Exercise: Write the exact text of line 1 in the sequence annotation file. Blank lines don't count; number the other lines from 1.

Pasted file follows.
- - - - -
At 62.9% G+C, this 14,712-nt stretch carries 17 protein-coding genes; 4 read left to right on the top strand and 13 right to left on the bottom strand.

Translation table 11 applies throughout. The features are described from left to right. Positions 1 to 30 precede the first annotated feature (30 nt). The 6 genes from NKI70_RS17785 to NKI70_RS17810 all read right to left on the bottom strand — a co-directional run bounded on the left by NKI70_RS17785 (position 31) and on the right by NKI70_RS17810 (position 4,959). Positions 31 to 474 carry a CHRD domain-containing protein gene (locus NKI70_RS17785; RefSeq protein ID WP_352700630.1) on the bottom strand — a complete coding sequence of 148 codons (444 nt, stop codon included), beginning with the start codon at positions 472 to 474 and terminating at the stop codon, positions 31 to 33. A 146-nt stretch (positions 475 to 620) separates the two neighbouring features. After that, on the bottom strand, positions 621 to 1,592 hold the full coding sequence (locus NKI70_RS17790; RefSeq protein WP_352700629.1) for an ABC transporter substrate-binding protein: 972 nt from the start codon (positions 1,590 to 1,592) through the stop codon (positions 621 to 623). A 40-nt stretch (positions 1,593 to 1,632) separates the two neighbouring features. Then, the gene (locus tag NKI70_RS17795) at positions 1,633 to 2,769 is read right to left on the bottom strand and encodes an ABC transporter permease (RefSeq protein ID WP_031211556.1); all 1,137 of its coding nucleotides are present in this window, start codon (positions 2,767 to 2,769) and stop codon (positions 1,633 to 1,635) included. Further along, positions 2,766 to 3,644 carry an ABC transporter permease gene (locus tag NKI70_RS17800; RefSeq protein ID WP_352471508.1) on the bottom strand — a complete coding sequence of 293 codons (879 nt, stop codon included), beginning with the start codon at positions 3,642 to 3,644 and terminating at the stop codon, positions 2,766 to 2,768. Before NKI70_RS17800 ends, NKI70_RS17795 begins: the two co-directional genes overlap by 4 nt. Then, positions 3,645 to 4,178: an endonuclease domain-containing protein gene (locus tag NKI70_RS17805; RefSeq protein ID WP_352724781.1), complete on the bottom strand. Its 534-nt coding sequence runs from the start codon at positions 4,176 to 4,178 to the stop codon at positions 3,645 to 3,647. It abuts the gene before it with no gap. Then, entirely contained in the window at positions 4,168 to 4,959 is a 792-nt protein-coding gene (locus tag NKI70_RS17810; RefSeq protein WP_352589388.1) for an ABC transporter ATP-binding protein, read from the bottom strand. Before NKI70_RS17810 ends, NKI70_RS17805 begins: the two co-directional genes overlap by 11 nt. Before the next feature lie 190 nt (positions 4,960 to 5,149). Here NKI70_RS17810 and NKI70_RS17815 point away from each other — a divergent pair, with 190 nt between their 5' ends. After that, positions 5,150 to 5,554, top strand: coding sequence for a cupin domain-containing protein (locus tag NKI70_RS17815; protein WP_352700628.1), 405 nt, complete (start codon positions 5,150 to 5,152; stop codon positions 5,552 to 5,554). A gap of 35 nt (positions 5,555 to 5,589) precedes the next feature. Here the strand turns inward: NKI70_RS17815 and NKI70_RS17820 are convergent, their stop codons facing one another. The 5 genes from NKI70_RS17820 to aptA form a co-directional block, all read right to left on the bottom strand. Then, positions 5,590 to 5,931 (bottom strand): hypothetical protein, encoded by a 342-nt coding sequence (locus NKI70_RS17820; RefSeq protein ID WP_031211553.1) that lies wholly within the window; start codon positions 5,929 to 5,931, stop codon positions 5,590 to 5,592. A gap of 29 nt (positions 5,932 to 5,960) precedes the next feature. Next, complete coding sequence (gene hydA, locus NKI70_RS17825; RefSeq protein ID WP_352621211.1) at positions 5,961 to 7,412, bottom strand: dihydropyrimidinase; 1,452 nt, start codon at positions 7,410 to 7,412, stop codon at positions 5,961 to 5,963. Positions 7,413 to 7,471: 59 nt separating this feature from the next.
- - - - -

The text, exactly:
At 62.9% G+C, this 14,712-nt stretch carries 17 protein-coding genes; 4 read left to right on the top strand and 13 right to left on the bottom strand.